Second, due to the software companies this standard started to represent some kind of a good certification like the ISI mark on products in India. It does stand for something, but does not mean much in terms of quality.

    Indian software companies in the 1990s decided that in order to differentiate themselves from the other companies in the world and also against the shoddy quality perception of Indian products, they should adopt the ISO standard. Thus, it became popular in India.

    Interestingly, Microsoft or SAP does not follow those standards nor does a lot of the International Airports like Atanu mentioned.

    The problem in India as Atanu rightly showed with the example of the security check is that we do some of the things for just doing it not with any great understanding.

    This standard is like that. It looks good to have it in big letters. The spirit and principles behind the name does not matter in India.

    However, if you have some standards of your own which are high you can create better results than these standards.

    Suhit

  • http://dharakhoh.blogspot.com nomad

    I know a friend whose company has done ISO audits for various Railways and Airline installations. The bugger goes on a 4 day audit, spends 3 days ‘inspecting’ nearby tourist locations on sarkari expense. 4th day he has a cuppa chai, signs a few papers and voila, the center is now ISO 9000:2001 certified !!

  • http://www.onemoreidea.org Brij

    I am sure trip to IIT Campus must have been mixed for you. As somebody who was born and grewup in the campus I have witnessed many changes in the campus. Ghost of time wrapped up in forgotten memories come back in different settings. It’s strange and assuring at the same time.

    In my recent trip I was wondering where is the hockey stadium where Coach Ghosh used to make everybody run at 6 in the morning!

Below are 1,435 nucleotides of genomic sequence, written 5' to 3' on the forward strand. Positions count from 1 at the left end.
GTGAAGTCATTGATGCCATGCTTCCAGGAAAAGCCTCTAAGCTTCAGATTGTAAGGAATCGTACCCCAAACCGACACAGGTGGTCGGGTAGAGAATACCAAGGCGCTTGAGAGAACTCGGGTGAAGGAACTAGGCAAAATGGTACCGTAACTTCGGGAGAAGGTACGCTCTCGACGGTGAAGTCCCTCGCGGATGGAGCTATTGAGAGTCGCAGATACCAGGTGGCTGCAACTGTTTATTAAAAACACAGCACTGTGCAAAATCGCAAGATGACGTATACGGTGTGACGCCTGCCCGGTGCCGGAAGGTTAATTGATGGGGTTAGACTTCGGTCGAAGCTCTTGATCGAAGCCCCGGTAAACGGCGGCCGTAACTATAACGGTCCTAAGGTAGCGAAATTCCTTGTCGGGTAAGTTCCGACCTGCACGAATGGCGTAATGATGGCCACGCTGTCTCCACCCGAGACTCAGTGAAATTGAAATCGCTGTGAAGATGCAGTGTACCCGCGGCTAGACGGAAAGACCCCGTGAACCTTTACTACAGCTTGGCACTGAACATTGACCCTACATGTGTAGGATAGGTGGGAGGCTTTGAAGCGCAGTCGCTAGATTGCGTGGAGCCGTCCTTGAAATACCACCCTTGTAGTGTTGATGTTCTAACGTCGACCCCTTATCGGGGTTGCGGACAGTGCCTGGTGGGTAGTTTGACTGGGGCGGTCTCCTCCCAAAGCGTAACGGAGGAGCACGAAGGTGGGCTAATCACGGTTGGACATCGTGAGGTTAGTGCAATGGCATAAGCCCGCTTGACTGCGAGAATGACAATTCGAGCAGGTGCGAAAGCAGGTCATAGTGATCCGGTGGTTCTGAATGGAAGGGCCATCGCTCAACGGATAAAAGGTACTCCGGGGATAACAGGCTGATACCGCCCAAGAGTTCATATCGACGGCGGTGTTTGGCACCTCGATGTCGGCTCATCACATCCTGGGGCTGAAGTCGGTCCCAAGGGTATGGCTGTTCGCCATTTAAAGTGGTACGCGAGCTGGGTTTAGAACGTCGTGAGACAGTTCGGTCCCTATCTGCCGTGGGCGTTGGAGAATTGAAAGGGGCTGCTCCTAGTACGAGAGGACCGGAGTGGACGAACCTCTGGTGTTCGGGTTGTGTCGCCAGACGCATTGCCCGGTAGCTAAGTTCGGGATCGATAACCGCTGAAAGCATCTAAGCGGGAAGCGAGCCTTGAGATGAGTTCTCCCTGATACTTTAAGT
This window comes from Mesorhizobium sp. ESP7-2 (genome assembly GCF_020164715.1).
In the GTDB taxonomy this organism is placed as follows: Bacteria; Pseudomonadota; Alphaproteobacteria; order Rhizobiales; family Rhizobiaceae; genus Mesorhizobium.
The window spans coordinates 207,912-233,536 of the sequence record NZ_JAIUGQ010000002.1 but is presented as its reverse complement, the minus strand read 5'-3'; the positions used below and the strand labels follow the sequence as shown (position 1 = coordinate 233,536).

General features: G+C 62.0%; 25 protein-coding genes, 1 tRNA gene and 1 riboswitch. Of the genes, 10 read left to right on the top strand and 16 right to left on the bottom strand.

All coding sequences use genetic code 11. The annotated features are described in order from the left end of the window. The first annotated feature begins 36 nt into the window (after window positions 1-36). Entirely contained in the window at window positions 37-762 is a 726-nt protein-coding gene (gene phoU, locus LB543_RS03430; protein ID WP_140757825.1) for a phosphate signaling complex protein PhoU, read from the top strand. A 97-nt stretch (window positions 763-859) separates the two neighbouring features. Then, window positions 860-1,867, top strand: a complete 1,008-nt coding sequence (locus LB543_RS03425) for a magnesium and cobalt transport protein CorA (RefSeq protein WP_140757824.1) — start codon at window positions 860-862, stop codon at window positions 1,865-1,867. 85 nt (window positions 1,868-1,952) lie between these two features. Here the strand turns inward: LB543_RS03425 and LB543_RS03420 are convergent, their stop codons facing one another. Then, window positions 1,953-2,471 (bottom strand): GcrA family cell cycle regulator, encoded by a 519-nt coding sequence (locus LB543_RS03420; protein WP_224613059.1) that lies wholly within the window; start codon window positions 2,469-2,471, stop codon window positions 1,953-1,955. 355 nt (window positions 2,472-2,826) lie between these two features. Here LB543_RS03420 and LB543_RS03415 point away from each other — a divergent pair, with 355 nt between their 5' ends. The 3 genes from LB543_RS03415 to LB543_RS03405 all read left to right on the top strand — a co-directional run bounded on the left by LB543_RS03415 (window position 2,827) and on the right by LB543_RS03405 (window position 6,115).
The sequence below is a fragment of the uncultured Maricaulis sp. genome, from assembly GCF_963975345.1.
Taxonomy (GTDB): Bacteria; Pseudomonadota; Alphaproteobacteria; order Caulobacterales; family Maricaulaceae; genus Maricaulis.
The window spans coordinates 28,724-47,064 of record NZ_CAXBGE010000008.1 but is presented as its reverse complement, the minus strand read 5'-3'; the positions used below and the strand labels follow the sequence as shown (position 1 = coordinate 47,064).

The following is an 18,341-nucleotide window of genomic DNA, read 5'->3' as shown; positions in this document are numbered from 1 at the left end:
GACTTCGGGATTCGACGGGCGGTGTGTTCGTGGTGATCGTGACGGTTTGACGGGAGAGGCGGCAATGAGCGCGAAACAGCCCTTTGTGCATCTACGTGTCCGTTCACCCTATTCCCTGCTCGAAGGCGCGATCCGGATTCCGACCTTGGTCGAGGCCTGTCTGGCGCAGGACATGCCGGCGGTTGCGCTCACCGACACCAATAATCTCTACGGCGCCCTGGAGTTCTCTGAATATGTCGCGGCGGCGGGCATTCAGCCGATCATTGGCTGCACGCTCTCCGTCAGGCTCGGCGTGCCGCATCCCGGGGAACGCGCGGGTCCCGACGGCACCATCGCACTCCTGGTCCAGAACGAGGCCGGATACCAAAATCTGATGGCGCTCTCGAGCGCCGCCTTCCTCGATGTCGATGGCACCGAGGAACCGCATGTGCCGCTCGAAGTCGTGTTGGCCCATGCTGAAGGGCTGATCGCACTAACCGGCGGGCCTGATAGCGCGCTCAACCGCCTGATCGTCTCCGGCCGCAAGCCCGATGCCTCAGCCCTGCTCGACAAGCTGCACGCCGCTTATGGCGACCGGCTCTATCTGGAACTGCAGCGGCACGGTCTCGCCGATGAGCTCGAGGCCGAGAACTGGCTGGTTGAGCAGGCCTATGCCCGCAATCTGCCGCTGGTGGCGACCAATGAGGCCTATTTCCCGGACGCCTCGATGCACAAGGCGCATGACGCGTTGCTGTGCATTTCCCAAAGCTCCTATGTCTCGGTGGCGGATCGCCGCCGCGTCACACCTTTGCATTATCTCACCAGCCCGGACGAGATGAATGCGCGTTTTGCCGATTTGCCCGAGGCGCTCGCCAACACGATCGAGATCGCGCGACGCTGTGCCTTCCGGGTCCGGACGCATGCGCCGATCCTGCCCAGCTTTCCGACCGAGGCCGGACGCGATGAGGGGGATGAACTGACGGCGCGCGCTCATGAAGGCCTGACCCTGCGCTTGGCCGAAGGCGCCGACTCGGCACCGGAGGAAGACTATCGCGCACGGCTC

I wish IIT had more for the dismal campus surroundings than just the prototype WiFi projects here and there.

    Terrorism threat and petty theft combined to create environment which led administration to block all access to nearby villages.

    Talk about the social divide! Best of India and worst of India separated by the pretentious walls of security.

  • http://rvadive.blogspot.com Ram

    I had the exact same thoughts about the airports. A fellow traveller was commenting that such periodic checks of tags every two feet was probably the worst example of lost human productivity ever.

    Will privatization help?

  • Mainak

    Just wanted to point out that hardly anything in India that I am aware of is named after Sanjay Gandhi… he seems to have fallen out of favor a long while back (since the forced sterilization campaign??)

    I also wanted to agree with you regarding the completely meaningless announcements and the electronic signboard which more often than not give the wrong information if any at all….. at least in Delhi

  • M S

    Good article.

    The real-fun is in Bangalore Airport.
    You have carpenters cutting the woodens-sheets, almost blocking the Corridor. You realy feel for the “aap ki yaatra sukhat rahe” being screamed.

    Typical Sarkaari Slang.

    One more aspect:
    We’ve kept the Airports only for people who know English & Hindi.
    There are people who would not know English/Hindi (Smelling southie….., Am I)

    I wonder, if some thing can be thought on that lines..